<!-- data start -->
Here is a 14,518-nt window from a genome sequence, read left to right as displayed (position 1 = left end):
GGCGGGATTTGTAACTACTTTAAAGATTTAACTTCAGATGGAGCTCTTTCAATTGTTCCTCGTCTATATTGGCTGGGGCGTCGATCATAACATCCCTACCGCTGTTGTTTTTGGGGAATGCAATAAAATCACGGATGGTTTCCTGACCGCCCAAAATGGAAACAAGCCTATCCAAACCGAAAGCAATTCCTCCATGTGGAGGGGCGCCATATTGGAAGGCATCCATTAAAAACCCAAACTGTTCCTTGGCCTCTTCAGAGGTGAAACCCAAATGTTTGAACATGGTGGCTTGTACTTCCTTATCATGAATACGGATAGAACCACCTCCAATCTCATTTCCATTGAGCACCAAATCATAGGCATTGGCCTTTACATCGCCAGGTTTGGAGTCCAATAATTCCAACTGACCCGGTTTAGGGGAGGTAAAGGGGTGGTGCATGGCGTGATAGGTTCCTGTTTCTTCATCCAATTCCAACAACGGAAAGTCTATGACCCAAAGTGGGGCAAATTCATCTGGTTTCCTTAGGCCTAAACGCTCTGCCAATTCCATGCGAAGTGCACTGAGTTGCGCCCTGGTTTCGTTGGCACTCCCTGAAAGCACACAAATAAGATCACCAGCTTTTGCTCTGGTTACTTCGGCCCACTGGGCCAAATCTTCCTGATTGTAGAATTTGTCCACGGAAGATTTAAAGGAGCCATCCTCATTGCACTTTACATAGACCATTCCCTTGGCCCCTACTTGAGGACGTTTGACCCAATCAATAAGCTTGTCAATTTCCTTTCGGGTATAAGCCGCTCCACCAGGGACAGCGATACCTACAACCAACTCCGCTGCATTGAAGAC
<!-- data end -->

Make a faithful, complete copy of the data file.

Here is a 14,518-nt window from a genome sequence, read left to right as displayed (position 1 = left end):
GGCGGGATTTGTAACTACTTTAAAGATTTAACTTCAGATGGAGCTCTTTCAATTGTTCCTCGTCTATATTGGCTGGGGCGTCGATCATAACATCCCTACCGCTGTTGTTTTTGGGGAATGCAATAAAATCACGGATGGTTTCCTGACCGCCCAAAATGGAAACAAGCCTATCCAAACCGAAAGCAATTCCTCCATGTGGAGGGGCGCCATATTGGAAGGCATCCATTAAAAACCCAAACTGTTCCTTGGCCTCTTCAGAGGTGAAACCCAAATGTTTGAACATGGTGGCTTGTACTTCCTTATCATGAATACGGATAGAACCACCTCCAATCTCATTTCCATTGAGCACCAAATCATAGGCATTGGCCTTTACATCGCCAGGTTTGGAGTCCAATAATTCCAACTGACCCGGTTTAGGGGAGGTAAAGGGGTGGTGCATGGCGTGATAGGTTCCTGTTTCTTCATCCAATTCCAACAACGGAAAGTCTATGACCCAAAGTGGGGCAAATTCATCTGGTTTCCTTAGGCCTAAACGCTCTGCCAATTCCATGCGAAGTGCACTGAGTTGCGCCCTGGTTTCGTTGGCACTCCCTGAAAGCACACAAATAAGATCACCAGCTTTTGCTCTGGTTACTTCGGCCCACTGGGCCAAATCTTCCTGATTGTAGAATTTGTCCACGGAAGATTTAAAGGAGCCATCCTCATTGCACTTTACATAGACCATTCCCTTGGCCCCTACTTGAGGACGTTTGACCCAATCAATAAGCTTGTCAATTTCCTTTCGGGTATAAGCCGCTCCACCAGGGACAGCGATACCTACAACCAACTCCGCTGCATTGAAGAC